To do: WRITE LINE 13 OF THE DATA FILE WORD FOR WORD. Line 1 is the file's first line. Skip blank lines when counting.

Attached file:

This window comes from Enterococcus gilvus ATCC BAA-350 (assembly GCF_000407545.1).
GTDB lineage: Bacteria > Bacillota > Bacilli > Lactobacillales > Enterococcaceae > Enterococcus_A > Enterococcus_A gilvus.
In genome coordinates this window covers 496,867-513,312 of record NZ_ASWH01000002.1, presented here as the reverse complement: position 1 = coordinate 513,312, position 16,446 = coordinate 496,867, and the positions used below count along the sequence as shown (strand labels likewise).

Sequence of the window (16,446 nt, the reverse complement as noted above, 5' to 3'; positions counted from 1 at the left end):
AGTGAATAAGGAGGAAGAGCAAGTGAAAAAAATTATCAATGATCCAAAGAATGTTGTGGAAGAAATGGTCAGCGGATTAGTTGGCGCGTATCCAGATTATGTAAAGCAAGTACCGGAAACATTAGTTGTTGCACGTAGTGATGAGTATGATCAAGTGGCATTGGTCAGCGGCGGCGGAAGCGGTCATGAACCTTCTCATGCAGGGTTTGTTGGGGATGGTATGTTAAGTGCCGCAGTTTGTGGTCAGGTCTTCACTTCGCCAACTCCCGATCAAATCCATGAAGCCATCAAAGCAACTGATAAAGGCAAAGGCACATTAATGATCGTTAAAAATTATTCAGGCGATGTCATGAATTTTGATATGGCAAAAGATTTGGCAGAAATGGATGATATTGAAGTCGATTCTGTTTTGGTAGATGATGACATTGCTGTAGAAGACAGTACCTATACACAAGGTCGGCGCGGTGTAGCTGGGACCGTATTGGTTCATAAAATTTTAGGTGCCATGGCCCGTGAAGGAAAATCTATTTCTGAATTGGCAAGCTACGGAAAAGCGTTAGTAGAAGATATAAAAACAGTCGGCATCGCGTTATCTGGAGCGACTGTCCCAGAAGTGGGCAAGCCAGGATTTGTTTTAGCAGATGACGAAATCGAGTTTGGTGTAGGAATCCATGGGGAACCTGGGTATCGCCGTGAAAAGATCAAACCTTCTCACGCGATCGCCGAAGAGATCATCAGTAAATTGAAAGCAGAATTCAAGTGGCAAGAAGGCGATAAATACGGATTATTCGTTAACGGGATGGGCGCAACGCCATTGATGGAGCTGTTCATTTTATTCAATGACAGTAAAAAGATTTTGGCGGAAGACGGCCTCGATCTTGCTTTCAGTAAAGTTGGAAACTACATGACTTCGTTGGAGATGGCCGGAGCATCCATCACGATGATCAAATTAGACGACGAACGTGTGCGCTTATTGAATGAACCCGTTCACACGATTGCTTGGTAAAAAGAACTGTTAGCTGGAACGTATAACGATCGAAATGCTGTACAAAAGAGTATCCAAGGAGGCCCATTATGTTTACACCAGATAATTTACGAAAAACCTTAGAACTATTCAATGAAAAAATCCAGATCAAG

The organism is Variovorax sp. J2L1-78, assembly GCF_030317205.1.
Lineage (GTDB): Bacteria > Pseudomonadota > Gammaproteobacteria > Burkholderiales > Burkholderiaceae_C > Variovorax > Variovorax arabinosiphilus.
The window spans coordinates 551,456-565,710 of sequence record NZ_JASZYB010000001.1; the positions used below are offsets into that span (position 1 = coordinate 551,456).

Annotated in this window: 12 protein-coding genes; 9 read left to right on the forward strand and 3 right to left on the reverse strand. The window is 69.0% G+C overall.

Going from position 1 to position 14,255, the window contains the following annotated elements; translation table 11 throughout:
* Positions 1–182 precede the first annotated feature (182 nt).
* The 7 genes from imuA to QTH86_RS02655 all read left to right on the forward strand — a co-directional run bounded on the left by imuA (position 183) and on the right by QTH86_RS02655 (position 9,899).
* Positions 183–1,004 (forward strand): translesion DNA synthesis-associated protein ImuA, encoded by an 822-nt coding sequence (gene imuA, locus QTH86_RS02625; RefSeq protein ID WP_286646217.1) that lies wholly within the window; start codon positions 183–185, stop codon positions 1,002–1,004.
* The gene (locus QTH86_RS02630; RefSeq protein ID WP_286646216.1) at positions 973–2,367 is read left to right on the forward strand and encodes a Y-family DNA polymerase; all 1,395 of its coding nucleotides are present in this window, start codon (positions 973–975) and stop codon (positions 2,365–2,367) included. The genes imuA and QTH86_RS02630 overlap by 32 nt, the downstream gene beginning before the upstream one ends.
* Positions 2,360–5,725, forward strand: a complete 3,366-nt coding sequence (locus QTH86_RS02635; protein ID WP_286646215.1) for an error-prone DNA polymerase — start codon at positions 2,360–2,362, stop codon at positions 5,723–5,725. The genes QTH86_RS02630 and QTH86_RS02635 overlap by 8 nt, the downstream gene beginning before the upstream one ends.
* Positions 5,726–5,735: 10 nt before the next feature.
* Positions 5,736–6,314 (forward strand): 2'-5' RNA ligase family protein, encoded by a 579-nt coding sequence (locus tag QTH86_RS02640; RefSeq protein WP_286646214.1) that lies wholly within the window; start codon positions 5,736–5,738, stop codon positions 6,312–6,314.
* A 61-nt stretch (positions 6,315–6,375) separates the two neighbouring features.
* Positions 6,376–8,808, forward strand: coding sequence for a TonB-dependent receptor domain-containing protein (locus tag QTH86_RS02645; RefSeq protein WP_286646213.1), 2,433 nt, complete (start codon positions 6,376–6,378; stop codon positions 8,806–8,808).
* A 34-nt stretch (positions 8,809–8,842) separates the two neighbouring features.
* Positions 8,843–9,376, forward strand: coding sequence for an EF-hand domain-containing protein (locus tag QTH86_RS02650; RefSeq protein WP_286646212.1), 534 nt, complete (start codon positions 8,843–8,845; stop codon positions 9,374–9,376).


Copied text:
* Positions 183–1,004 (forward strand): translesion DNA synthesis-associated protein ImuA, encoded by an 822-nt coding sequence (gene imuA, locus QTH86_RS02625; RefSeq protein ID WP_286646217.1) that lies wholly within the window; start codon positions 183–185, stop codon positions 1,002–1,004.